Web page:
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The Gift Every Leader Needs to Give

Written by Chuck Olson

It was the LAST thing I wanted to do. But my options were narrowing fast.

Being a nine-year-old had a boatload of upsides, but every so often things would head south. Long story short, it had been one of those “wait-in-your-room-until-your-father-gets-home” kind of days. Here’s the play-by-play.

I had been riding my bike with my neighborhood buds when I got a little out of control and did a “wheelie” with my Schwinn sting ray (with the banana seat!) right through a row of our neighbor’s newly-planted begonias.

For my part, no harm, no foul. But not so much for my neighbor who, upon discovery, immediately paid a visit to our home to serve notice to my mom.

When my dad got home, he quickly sized up the situation and pronounced the discipline which would include, much to my chagrin, an action plan: I was to go over to my neighbor and apologize. What?! THAT was big! You see, to this third-grader, Mrs. Vargas, who was in her 70s, was the stereotypical scary neighbor. She lived alone. She rarely came outdoors. She never spoke. We even avoided her house on Halloween!

And now I was going not only to talk to her but to APOLOGIZE to her!

What was true for me as a nine-year-old is true for me today. Owning my stuff is never easy. Never automatic. I’m pre-wired much differently. We all are.

All that to say, you have a 100% chance of hurting someone. Somewhere. Sometime. Somehow. Fact is, like me, you’ve already “been there/done that” more times than you care to count—from everyday peccadillos to big time offenses.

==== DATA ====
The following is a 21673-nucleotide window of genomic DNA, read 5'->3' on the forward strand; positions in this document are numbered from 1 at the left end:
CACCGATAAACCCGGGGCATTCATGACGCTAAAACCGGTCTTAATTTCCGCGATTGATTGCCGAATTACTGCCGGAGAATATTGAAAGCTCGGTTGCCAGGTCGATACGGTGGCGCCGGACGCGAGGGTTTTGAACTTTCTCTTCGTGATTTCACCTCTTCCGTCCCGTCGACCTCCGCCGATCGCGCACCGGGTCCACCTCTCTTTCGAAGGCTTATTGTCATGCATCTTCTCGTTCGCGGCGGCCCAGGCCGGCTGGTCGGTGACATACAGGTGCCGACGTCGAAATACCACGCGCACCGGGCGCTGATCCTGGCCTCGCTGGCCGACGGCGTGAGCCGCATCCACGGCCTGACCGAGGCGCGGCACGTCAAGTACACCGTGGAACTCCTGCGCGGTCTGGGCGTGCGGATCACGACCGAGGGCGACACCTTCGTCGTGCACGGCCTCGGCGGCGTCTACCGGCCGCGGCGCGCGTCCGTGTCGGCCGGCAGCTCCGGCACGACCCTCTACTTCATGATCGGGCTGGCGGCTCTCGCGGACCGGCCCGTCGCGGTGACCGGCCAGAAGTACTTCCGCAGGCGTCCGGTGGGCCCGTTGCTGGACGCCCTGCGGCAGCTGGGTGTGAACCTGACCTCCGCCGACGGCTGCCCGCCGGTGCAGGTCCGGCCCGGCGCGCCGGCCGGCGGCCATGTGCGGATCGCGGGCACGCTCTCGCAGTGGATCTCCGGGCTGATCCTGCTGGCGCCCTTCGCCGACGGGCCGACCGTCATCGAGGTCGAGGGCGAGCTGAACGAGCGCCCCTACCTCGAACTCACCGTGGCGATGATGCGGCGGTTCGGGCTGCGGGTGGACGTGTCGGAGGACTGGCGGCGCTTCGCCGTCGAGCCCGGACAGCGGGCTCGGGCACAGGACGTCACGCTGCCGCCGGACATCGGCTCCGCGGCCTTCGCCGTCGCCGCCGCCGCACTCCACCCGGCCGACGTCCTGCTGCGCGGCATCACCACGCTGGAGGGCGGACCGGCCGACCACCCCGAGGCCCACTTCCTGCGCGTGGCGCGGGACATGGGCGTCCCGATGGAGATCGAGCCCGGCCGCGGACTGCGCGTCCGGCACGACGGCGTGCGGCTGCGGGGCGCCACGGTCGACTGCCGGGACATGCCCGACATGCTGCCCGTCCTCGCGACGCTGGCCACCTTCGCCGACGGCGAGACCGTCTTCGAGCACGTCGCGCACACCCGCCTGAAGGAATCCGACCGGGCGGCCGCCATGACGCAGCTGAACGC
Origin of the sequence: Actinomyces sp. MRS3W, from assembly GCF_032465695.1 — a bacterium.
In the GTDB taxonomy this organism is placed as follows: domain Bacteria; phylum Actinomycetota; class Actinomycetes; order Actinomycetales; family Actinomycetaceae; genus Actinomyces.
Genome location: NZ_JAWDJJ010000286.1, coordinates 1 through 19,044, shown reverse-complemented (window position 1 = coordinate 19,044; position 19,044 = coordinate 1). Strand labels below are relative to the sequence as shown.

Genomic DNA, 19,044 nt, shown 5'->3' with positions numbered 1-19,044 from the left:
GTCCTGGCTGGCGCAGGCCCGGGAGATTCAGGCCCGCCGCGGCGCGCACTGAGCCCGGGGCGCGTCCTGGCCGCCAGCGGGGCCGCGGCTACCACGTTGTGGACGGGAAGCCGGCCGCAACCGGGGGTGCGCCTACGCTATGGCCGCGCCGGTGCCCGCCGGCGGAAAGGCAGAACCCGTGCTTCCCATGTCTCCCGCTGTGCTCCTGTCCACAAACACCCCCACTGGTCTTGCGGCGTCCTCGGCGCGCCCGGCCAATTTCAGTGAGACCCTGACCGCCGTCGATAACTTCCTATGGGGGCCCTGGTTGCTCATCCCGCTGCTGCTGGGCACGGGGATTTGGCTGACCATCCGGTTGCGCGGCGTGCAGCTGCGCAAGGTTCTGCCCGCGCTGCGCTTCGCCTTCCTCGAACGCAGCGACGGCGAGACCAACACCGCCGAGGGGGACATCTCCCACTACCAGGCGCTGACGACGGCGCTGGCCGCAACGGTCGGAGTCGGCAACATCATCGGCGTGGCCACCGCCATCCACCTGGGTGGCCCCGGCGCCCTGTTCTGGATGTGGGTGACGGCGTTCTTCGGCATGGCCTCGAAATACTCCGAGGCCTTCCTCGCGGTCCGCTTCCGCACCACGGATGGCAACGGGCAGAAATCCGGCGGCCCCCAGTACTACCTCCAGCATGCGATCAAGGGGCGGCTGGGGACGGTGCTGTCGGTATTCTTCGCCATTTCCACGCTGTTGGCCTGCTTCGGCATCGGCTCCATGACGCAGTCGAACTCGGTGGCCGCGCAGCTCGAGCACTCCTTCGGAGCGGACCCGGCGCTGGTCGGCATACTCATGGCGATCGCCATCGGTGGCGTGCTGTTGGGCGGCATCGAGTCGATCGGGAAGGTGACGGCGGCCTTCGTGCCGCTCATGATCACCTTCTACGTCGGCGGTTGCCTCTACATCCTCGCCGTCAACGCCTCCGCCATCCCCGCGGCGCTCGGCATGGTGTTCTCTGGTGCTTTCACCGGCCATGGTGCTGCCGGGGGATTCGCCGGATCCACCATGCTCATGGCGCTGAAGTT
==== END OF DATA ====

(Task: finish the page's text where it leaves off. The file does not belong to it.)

Truth be told, we all do “wheelies” in the middle of people’s lives—sometimes unintentionally, sometimes intentionally. It’s a given of life.

But what is not a given is how you will respond to the wrong you have done. Lewis Smedes, in his classic and much-celebrated book, Forgive and Forget, observes that “the act of forgiving, by itself, is a wonderfully simple act; but it always happens inside a storm of complex emotions. It is the hardest trick in the whole bag of personal relationships.” In short, forgiveness is the gift that every leader needs to give.

Forgiveness is the gift that every leader needs to give.

Here’s the good news. The Author of life, the Creator of relationships, not surprisingly has thought this one through and puts the cookies on the lower shelf in a single sentence that at once is simple in statement yet powerful in impact: “Forgive one another as quickly and thoroughly as God in Christ forgave you.” Forgiveness is a choice made only possible by the grace and mercy of Christ.

Forgiveness is a choice made only possible by the grace and mercy of Christ.

Bottomline: Who am I—in view of God’s forgiveness—to do less?

So let’s get practical.

In the course of life and leadership, there are times when you are not sure if you have offended someone. When that’s the case you need to check in with that person, look them in the eyes, and simply ask, “Are you and I okay?”

And then there are times when you know you have hurt someone. When that’s the case, you need to sit down with that person and carve out intentional time and space to own your offence and to seek forgiveness.

Is there someone you need to check in with or perhaps more importantly, someone you need to sit down with?

And when it happens, be ready to be a pipeline of God’s grace and mercy and to embrace the take-your-breath-away beauty of reconciliation.

It’s why He came in the first place.

 

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Chuck Olson

As founder and president of Lead With Your Life, Dr. Chuck Olson is passionate about inspiring, resourcing and equipping Kingdom leaders to lead from the inside out.  To lead, not with the external shell of positions, achievements or titles, but from an internal commitment to a deep, abiding and transparent relationship with Jesus. Serving as a pastor and leadership coach for over forty years, Chuck has a track record of building these truths deep into the lives of both ministry and marketplace leaders.

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